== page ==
My dh and I are getting it as soon as the new baby is born. My oldest dd caught pertussis from her father when she was younger and it was horrible on her. I know it isn't 100 percent but since I feel more comfortable giving the shot to an adult (and older children in the case of my two daughters) than to a newborn I figure every little bit helps.
post #9 of 14
The vaccine is not the only preventative measure. If the family suspect someone has whooping cough, you can also take the antibiotics, which I understand to reduce the transmission if given in time. To the best of my knowledge, there is better evidence that the antibiotics reduce transmission than the vaccine. There is no evidence that the vaccine reduces transmission.

It would seem prudent not to cough on babies, whatever kind of cough you have. And prudent to keep all sick people away from babies and not visit public places with sick people.

Whooping cough is not the only disease that is scary in newborns. They are fragile and need to be protected regardless of vaccine status of people around them.
post #10 of 14
Quote:
Originally Posted by freestylemama View Post
DH and I just got boosters. I would get my titers drawn if I was in your position to see whether you have any immunity to it and have your doctor make the decision.
Immunity for pertussis? There is no such thing. You can get pertussis multiple times with or without the vax. The only thing the vax does is supposedly decrease the severity of the outbreak.

I would also never advise someone to "have your doctor make the decision". Get your doctor's advise, research and then do what you feel is best for you and your family. Never rely on someone else to make those decisions for you.
post #11 of 14
I personally have a 2 week old and refused to get the Tdap when I was TTC but wish I had it now. If you are taking a break from TTC you might consider that, whether you'll want it with a newborn.
post #12 of 14

I don't know if this will help you, but I can tell you what happened to us recently:

My 3.5 yr old daughter was up to date on DTaP

My 20 month old has had the first 3 rounds of DTaP (If I could do it over I would have made sure she had that 4th one on time)

I had not had the booster, and neither had DH.  We had no idea we were supposed to have it.

My sister had not had it and her daughter (18 months old)  was completely unvaxed.  

 

My sister's daughter caught it from somewhere (i don't know where) and was very sick for about 6 weeks.  After 3 weeks of her coughing, my girls started showing symptoms of a common cold but at the time we didn't realize what we were dealing with.  My 3 yr old got a bad cough for a total of 2 days, no real breathing issues.  Her total illness was short lived and mild.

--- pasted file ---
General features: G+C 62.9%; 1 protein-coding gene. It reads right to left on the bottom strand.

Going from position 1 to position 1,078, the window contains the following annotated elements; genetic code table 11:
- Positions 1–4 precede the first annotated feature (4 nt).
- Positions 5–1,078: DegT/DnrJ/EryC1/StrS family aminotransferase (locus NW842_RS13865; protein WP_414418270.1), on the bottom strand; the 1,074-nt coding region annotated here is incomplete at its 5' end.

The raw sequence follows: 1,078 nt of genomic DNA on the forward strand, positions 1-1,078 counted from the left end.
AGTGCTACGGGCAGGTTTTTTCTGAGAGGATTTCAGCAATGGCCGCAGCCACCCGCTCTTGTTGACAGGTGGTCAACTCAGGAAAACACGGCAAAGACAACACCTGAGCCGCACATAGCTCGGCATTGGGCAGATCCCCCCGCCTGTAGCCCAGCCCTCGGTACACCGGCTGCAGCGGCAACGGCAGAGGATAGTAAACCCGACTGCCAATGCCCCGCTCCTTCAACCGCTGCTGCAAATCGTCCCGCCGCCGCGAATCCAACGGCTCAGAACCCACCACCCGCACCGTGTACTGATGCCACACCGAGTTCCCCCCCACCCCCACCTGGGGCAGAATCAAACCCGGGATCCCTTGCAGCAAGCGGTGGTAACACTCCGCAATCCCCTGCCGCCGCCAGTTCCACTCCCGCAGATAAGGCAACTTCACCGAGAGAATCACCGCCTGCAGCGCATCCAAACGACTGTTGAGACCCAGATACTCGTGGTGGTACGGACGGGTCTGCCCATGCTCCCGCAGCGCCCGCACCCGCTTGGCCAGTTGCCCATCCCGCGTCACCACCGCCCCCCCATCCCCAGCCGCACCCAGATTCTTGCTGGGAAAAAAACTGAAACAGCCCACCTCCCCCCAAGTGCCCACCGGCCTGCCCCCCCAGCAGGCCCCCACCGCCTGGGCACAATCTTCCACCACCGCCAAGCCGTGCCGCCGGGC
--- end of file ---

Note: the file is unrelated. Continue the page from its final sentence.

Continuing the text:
However, my 20 month old was not so lucky.  She had a runny nose and sneezy sniffles for 3 weeks before she started coughing, and then it got BAD.  She would stop breathing if she coughed or cried. She was turning blue and purple, she would not eat or drink or nurse.  I took her to the doc and she tested positive for pertussis. So, she, DD1, DH and myself (I was also ill and coughing at this time) got antibiotics. DH and I also had the Tdap booster at this time. She was VERY VERY sick for about a week. And now, 5 weeks in, she is still a little sniffley, but it looks like we are at the end. DH never got sick.

 

We were in contact with soooo many people, at the store, at DD1's ballet lessons, at the park, at the mall play area, at the doctors office, around family, ect.  There are hundreds of people in the community that we probably exposed during those first weeks when we didn't know what we had.  And DH is a teacher, so I am thankful he doesn't seem to have caught it (theoretically because of the antibiotics and shot, but who knows). 

 

Anyway, my point is that it is really bad, really painful (even for me as an adult, it was VERY painful in my chest) So if you can protect your baby in any way, I say go for it.

 

And *for us*, The severity of the disease symptoms directly correlated to how up to date the vaccines were before the onset of symptoms.

 

Editing to add that my sister's daughter was treated by the hospital at the same time we were all treated and is now better.

post #13 of 14

I had horribale whooping cought as child horribale. And babies have died in California from it. So, I vaccinated and I got vaccinated. 

post #14 of 14
Quote:
Originally Posted by Alenushka View Post

I had horribale whooping cought as child horribale. And babies have died in California from it. So, I vaccinated and I got vaccinated. 



I promise that I'm not trying to trivialize your experience with whooping cough, and I'm really sorry you went through that!

 

I do want to point out that there's more to the California story than meets the eye.